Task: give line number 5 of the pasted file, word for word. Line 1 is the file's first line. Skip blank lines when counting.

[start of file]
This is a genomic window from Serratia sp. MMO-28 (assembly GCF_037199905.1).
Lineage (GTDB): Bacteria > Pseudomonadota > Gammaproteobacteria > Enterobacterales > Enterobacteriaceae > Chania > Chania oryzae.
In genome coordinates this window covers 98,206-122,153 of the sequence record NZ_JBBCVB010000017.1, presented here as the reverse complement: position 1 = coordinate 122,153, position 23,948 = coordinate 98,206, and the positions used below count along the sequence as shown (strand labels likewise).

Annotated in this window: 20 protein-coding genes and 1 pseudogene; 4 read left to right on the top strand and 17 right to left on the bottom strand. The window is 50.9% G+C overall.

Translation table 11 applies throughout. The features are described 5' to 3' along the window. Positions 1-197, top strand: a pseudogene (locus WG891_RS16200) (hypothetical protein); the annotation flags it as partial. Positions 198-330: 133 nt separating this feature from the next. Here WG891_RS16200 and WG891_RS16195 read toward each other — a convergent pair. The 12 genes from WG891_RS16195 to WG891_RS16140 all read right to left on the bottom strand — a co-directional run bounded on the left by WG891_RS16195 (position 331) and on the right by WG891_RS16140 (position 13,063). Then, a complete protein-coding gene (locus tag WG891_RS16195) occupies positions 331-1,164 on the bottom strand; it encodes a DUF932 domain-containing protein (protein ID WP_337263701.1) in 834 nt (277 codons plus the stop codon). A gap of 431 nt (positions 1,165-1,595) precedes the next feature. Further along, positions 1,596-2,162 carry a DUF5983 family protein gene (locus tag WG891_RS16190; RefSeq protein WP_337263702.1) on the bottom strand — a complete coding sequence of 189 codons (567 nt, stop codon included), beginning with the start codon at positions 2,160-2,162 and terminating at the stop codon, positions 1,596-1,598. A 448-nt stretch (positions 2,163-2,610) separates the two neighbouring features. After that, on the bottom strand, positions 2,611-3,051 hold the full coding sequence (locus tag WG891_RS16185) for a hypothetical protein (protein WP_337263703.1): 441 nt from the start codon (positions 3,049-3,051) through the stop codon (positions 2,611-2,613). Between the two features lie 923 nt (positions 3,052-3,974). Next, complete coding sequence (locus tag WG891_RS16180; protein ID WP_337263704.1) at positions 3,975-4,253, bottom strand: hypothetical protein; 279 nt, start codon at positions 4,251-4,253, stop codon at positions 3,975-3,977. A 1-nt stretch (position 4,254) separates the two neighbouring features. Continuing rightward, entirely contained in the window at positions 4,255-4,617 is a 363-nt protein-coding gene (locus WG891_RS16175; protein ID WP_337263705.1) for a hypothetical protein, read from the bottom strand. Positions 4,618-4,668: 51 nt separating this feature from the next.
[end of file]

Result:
Translation table 11 applies throughout. The features are described 5' to 3' along the window. Positions 1-197, top strand: a pseudogene (locus WG891_RS16200) (hypothetical protein); the annotation flags it as partial. Positions 198-330: 133 nt separating this feature from the next. Here WG891_RS16200 and WG891_RS16195 read toward each other — a convergent pair. The 12 genes from WG891_RS16195 to WG891_RS16140 all read right to left on the bottom strand — a co-directional run bounded on the left by WG891_RS16195 (position 331) and on the right by WG891_RS16140 (position 13,063). Then, a complete protein-coding gene (locus tag WG891_RS16195) occupies positions 331-1,164 on the bottom strand; it encodes a DUF932 domain-containing protein (protein ID WP_337263701.1) in 834 nt (277 codons plus the stop codon). A gap of 431 nt (positions 1,165-1,595) precedes the next feature. Further along, positions 1,596-2,162 carry a DUF5983 family protein gene (locus tag WG891_RS16190; RefSeq protein WP_337263702.1) on the bottom strand — a complete coding sequence of 189 codons (567 nt, stop codon included), beginning with the start codon at positions 2,160-2,162 and terminating at the stop codon, positions 1,596-1,598. A 448-nt stretch (positions 2,163-2,610) separates the two neighbouring features. After that, on the bottom strand, positions 2,611-3,051 hold the full coding sequence (locus tag WG891_RS16185) for a hypothetical protein (protein WP_337263703.1): 441 nt from the start codon (positions 3,049-3,051) through the stop codon (positions 2,611-2,613). Between the two features lie 923 nt (positions 3,052-3,974). Next, complete coding sequence (locus tag WG891_RS16180; protein ID WP_337263704.1) at positions 3,975-4,253, bottom strand: hypothetical protein; 279 nt, start codon at positions 4,251-4,253, stop codon at positions 3,975-3,977. A 1-nt stretch (position 4,254) separates the two neighbouring features. Continuing rightward, entirely contained in the window at positions 4,255-4,617 is a 363-nt protein-coding gene (locus WG891_RS16175; protein ID WP_337263705.1) for a hypothetical protein, read from the bottom strand. Positions 4,618-4,668: 51 nt separating this feature from the next.